I am writing this post mostly as an update to this one now that I have been playing with my SBG rubric for a while. To start with, check this out:
This is one of my “Challenge Problems”. It is a chance for students to show me evidence of their mastery of any or all of the learning targets for a unit. Notice the rubric in there? I put a check next to a target if I see solid evidence of that skill (very minor mistakes only). Then I give feedback in the blanks. So far I like the small blanks, they encourage me to keep it short and sweet. If I need to say more to a student than that, I probably need to talk to them in person anyway.
This is the final part of the rubric for the unit. To earn the previous two levels for each learning target:
Level 1: Complete some class activities. Show them to the teacher for feedback (or to level up and move on). When possible, Level 1 can also be earned through a multiple choice scenario. In either case, Level 1 is about showing some basic knowledge of the topic or skill.
Level 2: Ace a multiple choice quiz. These are short and only one topic at a time, although a student could take as many different quizzes as they want in a single sitting. There is a 12 hr wait time for re-takes. All questions are randomly generated, either from a bank of possible questions or the same questions with different numbers. Level 2 is all about applying the skill in a problem solving situation (but still in isolation).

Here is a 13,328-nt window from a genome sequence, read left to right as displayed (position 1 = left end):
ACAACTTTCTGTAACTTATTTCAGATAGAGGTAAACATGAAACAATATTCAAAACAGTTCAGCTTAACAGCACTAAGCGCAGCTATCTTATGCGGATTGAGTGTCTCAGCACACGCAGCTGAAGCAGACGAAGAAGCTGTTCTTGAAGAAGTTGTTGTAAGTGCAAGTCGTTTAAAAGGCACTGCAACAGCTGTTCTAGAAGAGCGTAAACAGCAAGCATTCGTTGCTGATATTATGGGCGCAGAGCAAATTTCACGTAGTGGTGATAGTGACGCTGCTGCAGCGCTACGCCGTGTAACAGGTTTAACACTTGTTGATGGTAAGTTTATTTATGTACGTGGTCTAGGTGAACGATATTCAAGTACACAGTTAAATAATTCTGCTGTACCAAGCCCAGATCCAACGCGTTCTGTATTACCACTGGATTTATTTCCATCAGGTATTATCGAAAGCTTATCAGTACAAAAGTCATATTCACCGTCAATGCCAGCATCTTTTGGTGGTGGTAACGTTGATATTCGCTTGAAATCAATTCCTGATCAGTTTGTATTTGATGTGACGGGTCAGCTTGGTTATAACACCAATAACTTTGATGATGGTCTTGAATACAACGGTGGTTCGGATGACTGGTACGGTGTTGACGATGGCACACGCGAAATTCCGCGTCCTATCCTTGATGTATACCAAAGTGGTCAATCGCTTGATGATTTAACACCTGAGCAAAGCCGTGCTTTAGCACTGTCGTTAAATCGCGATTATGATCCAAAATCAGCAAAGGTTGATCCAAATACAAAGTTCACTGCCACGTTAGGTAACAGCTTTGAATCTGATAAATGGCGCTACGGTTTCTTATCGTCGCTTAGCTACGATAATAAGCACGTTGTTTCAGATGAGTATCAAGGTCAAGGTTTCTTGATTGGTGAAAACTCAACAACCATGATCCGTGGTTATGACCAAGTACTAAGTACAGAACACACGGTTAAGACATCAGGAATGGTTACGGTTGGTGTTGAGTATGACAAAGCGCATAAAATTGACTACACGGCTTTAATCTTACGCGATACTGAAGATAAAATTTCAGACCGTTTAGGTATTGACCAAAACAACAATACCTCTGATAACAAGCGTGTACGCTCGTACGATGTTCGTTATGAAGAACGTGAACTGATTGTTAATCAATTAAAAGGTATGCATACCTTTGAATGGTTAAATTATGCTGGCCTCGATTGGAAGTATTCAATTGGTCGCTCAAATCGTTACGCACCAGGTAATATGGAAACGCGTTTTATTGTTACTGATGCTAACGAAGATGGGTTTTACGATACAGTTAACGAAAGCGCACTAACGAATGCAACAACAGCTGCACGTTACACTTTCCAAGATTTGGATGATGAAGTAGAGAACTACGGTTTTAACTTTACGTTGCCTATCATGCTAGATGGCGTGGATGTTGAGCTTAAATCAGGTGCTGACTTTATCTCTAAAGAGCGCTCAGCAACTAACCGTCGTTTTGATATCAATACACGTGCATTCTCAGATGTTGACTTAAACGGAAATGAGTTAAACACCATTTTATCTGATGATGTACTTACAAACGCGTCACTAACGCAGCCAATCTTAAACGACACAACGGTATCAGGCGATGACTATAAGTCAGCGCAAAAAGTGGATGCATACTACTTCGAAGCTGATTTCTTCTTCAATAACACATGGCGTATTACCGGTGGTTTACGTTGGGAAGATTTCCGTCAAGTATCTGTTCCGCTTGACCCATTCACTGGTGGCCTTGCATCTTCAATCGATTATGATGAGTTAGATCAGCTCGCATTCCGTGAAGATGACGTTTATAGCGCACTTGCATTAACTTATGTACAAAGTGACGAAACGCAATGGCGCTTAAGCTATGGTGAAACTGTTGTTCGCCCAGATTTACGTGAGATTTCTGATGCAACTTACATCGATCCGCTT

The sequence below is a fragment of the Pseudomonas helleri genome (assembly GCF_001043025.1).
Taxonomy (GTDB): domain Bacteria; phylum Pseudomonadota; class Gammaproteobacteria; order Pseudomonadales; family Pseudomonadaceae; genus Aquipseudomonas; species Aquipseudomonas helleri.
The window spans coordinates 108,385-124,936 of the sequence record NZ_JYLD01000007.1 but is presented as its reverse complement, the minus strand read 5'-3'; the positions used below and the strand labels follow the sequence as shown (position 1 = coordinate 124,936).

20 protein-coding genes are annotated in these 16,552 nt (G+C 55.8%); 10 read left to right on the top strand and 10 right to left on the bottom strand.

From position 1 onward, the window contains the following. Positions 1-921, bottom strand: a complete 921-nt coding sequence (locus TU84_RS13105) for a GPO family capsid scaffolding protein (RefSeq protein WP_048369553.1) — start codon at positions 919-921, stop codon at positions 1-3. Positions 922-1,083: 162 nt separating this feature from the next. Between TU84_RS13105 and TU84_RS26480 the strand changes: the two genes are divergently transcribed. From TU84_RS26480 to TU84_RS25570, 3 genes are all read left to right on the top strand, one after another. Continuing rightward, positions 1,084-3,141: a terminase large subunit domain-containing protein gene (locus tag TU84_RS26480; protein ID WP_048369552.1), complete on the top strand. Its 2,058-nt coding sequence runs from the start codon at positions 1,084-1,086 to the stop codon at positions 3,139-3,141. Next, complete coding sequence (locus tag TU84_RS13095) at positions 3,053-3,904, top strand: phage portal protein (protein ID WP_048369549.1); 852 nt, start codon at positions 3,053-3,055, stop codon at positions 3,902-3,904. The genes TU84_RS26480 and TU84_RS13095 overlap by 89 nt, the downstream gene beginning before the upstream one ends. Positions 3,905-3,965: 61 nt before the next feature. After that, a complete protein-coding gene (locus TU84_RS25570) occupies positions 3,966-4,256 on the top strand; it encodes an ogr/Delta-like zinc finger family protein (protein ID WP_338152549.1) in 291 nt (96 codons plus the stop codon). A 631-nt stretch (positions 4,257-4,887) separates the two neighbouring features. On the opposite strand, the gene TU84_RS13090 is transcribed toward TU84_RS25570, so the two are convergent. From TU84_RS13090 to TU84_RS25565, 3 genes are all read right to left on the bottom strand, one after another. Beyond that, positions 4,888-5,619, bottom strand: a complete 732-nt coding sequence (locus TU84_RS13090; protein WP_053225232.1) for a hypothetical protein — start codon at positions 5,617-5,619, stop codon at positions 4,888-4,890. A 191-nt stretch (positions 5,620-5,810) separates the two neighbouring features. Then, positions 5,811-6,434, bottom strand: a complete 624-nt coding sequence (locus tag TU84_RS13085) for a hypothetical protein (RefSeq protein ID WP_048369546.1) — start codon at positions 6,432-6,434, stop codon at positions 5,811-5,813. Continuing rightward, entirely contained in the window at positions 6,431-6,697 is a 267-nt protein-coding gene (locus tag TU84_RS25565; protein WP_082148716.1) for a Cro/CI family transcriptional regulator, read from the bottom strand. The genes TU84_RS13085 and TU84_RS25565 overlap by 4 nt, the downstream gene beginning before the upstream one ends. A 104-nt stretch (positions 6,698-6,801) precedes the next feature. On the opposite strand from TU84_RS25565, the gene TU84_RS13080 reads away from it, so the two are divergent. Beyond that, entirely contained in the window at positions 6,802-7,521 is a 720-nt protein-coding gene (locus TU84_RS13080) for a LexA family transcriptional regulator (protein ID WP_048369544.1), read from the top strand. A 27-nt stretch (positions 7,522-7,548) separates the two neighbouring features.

Level 3: Demonstrate evidence of the skill in coordination with the other skills in the unit. Students know ahead of time what the Challenge Problem will look like because Level 3 is about knowing what good evidence looks like. This is why my rubric in the example above doesn’t have info for the students. Part of this task is figuring out what “Level 3” looks like for each skill. It’s not totally up to them to figure this out though. We have activities built into the unit where we explicitly talk about what Level 3 looks like for each one. Plus they can attempt the challenge problem multiple times, getting feedback each time.
Level 4: Ah, level 4, you continue to prove elusive. I’ve got a place for this level in my gradebook, but so far have not really used it. I’ve talked about using some sort of super-ultra-mega-challenge problems, or a short student directed project (my fav idea) but so far haven’t followed through :(.
Here’s an example of how my gradebook looks now: